Her bundle of joy, her daughter Diya, arrived and Roma was over the moon.  She held her little princess close to her, gave her a kiss on her forehead, and called out for her husband Ravi.  Ravi wanted to savour that moment with the two beautiful girls of his life, but Roma said, “Ravi please get my mobile.  I just want to capture this moment and send it out to my followers.  They must be impatiently waiting for my baby details.”  Ravi became upset but didn’t want to show this to his wife who was so happy.  Roma despite the C-section stitches and the overall weakness was excited to post the most memorable moment of her life.  No sooner did she post her photo, she started getting hundreds of likes and comments.  She felt like a star again.

Every top baby brand now approached her for endorsement, Insta stories, blogs.  Now with her baby being her muse, Roma wanted to churn out as many stories as she could, wanted more and more brands to approach her.  It was kind of becoming like an obsession for her.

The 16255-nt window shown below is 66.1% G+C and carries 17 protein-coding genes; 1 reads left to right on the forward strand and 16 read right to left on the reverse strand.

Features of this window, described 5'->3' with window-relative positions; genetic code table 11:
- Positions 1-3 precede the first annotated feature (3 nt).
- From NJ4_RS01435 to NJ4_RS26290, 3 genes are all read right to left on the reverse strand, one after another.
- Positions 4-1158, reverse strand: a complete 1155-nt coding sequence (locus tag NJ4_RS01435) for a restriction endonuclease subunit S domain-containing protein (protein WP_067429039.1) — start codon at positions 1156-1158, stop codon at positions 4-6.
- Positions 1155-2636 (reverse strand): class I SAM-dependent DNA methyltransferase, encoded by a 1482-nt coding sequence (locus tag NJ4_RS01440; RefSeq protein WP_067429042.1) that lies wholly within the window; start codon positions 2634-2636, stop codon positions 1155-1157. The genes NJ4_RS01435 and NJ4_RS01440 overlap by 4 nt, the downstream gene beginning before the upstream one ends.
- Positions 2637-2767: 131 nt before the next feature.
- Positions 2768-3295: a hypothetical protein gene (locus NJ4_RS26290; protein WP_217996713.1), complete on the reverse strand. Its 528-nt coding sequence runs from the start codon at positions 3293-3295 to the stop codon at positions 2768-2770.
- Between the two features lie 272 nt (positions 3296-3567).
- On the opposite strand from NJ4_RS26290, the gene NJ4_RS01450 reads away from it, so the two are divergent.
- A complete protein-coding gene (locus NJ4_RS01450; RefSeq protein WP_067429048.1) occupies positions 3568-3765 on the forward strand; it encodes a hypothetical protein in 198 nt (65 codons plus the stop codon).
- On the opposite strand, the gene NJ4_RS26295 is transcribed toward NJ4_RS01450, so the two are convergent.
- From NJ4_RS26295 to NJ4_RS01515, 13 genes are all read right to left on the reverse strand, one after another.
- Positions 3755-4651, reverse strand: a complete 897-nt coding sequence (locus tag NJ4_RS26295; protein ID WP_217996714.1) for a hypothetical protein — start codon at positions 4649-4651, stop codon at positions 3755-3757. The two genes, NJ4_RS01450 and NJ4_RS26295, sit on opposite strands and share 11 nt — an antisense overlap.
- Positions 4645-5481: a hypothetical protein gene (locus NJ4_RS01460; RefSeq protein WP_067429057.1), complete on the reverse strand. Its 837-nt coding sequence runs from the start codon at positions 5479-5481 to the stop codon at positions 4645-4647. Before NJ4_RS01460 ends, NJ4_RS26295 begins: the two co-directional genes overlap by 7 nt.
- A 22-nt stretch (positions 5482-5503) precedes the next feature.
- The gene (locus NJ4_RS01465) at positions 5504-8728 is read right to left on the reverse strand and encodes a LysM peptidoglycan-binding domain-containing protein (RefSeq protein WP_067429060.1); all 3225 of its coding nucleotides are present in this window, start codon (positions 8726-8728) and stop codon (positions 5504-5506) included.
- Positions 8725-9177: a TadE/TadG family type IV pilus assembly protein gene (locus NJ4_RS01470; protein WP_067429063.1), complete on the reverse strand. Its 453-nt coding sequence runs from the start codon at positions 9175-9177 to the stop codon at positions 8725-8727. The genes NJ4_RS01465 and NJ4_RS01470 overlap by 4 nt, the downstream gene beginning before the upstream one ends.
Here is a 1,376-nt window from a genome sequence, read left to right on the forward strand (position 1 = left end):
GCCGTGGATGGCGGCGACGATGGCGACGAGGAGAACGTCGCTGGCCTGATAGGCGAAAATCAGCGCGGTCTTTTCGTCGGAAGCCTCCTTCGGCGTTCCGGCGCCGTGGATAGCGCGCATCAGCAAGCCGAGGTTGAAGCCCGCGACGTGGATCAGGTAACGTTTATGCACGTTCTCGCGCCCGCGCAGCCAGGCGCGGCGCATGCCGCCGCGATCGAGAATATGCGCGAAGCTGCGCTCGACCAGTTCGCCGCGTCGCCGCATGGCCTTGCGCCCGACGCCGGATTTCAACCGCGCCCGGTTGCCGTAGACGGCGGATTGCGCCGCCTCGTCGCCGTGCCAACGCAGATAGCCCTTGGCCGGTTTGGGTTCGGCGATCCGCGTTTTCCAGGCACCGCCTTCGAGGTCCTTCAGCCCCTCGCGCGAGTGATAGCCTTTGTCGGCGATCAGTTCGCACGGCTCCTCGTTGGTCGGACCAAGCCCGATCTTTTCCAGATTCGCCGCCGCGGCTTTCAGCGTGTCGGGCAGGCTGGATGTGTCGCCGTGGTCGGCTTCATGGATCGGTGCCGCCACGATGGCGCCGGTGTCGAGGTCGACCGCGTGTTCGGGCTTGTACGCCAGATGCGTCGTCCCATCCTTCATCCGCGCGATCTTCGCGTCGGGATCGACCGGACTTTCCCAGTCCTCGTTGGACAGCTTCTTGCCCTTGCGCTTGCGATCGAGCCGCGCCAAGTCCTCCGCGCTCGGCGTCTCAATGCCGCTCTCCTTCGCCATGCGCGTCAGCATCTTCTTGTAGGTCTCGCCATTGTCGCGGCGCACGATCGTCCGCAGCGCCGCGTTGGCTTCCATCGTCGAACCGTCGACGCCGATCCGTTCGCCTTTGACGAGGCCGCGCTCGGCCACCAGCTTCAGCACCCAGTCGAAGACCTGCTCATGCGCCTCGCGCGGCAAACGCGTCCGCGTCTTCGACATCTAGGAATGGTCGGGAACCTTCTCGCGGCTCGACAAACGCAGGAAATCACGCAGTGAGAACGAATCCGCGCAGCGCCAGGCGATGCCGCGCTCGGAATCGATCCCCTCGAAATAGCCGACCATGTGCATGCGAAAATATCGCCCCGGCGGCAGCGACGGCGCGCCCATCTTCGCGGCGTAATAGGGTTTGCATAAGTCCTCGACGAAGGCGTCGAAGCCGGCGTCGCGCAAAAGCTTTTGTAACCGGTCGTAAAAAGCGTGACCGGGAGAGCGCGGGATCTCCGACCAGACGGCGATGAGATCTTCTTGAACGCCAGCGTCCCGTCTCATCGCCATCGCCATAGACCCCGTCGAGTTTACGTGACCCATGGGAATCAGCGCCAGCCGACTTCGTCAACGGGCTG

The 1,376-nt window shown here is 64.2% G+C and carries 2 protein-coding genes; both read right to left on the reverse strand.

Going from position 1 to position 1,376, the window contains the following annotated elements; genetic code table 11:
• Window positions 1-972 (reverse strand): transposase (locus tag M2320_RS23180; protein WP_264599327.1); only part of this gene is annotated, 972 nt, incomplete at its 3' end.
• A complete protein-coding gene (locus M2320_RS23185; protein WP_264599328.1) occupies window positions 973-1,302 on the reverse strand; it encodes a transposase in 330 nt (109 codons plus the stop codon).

Earlier that day she saw two new mom bloggers who had more likes and comments on their Instagram stories than her.  Roma felt extremely upset and insecure.  She was literally sulking.  Ravi came home from the office and saw his wife upset.  He went near her, gave her a hug, and asked, “What’s the matter darling?  You look very upset.”  Roma burst out into tears and said, “You know Ravi, it seems I have become very complacent after Diya’s birth.  I am no more the Number 1 Mommy Blogger.  I was so sure that I will win the Best Young Mommy Blogger award this year, but two new bloggers are threatening my position.  I need to buck up, work harder.  Diya doesn’t cooperate always for the photos.  What do I do to maintain my position?”